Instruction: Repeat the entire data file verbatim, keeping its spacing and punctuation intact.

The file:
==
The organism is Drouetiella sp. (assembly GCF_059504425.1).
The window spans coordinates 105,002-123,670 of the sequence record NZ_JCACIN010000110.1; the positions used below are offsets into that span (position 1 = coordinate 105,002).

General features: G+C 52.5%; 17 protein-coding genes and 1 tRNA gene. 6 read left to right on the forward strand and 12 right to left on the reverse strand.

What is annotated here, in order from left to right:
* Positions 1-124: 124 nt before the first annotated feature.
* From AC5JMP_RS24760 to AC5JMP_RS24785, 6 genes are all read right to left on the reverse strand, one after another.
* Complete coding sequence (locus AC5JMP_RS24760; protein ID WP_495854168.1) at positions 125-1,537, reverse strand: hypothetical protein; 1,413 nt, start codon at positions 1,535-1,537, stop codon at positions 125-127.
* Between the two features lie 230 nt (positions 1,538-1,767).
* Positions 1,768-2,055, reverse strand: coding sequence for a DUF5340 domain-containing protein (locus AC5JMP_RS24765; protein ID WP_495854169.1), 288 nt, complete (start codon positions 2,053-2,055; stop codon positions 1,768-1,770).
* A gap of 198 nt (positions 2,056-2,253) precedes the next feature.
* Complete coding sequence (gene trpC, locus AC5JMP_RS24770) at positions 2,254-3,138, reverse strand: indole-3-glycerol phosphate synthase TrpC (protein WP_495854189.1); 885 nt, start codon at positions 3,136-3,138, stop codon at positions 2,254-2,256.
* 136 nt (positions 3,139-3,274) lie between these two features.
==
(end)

The organism is Drouetiella sp. (assembly GCF_059504425.1).
The window spans coordinates 105,002-123,670 of the sequence record NZ_JCACIN010000110.1; the positions used below are offsets into that span (position 1 = coordinate 105,002).

General features: G+C 52.5%; 17 protein-coding genes and 1 tRNA gene. 6 read left to right on the forward strand and 12 right to left on the reverse strand.

What is annotated here, in order from left to right:
* Positions 1-124: 124 nt before the first annotated feature.
* From AC5JMP_RS24760 to AC5JMP_RS24785, 6 genes are all read right to left on the reverse strand, one after another.
* Complete coding sequence (locus AC5JMP_RS24760; protein ID WP_495854168.1) at positions 125-1,537, reverse strand: hypothetical protein; 1,413 nt, start codon at positions 1,535-1,537, stop codon at positions 125-127.
* Between the two features lie 230 nt (positions 1,538-1,767).
* Positions 1,768-2,055, reverse strand: coding sequence for a DUF5340 domain-containing protein (locus AC5JMP_RS24765; protein ID WP_495854169.1), 288 nt, complete (start codon positions 2,053-2,055; stop codon positions 1,768-1,770).
* A gap of 198 nt (positions 2,056-2,253) precedes the next feature.
* Complete coding sequence (gene trpC, locus AC5JMP_RS24770) at positions 2,254-3,138, reverse strand: indole-3-glycerol phosphate synthase TrpC (protein WP_495854189.1); 885 nt, start codon at positions 3,136-3,138, stop codon at positions 2,254-2,256.
* 136 nt (positions 3,139-3,274) lie between these two features.